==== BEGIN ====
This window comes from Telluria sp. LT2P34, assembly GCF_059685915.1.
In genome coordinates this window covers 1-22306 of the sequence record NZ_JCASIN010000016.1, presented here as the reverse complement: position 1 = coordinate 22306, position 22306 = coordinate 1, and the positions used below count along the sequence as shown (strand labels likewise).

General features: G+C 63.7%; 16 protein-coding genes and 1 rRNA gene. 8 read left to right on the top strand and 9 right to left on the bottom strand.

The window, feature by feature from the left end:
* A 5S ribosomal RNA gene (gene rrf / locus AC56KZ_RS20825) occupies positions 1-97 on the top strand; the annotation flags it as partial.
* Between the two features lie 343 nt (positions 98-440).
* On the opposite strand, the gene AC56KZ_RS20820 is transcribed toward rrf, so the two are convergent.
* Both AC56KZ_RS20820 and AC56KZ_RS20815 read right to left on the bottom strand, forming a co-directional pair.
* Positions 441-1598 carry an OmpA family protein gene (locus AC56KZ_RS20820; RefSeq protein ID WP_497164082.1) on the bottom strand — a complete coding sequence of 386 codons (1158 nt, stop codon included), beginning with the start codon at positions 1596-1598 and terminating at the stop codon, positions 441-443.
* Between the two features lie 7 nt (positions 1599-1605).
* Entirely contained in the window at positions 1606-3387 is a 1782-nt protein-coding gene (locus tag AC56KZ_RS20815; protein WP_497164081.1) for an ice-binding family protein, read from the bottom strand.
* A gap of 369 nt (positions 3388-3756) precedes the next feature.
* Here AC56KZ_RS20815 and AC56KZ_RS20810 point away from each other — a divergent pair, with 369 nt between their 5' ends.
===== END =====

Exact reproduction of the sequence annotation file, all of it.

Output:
This window comes from Telluria sp. LT2P34, assembly GCF_059685915.1.
In genome coordinates this window covers 1-22306 of the sequence record NZ_JCASIN010000016.1, presented here as the reverse complement: position 1 = coordinate 22306, position 22306 = coordinate 1, and the positions used below count along the sequence as shown (strand labels likewise).

General features: G+C 63.7%; 16 protein-coding genes and 1 rRNA gene. 8 read left to right on the top strand and 9 right to left on the bottom strand.

The window, feature by feature from the left end:
* A 5S ribosomal RNA gene (gene rrf / locus AC56KZ_RS20825) occupies positions 1-97 on the top strand; the annotation flags it as partial.
* Between the two features lie 343 nt (positions 98-440).
* On the opposite strand, the gene AC56KZ_RS20820 is transcribed toward rrf, so the two are convergent.
* Both AC56KZ_RS20820 and AC56KZ_RS20815 read right to left on the bottom strand, forming a co-directional pair.
* Positions 441-1598 carry an OmpA family protein gene (locus AC56KZ_RS20820; RefSeq protein ID WP_497164082.1) on the bottom strand — a complete coding sequence of 386 codons (1158 nt, stop codon included), beginning with the start codon at positions 1596-1598 and terminating at the stop codon, positions 441-443.
* Between the two features lie 7 nt (positions 1599-1605).
* Entirely contained in the window at positions 1606-3387 is a 1782-nt protein-coding gene (locus tag AC56KZ_RS20815; protein WP_497164081.1) for an ice-binding family protein, read from the bottom strand.
* A gap of 369 nt (positions 3388-3756) precedes the next feature.
* Here AC56KZ_RS20815 and AC56KZ_RS20810 point away from each other — a divergent pair, with 369 nt between their 5' ends.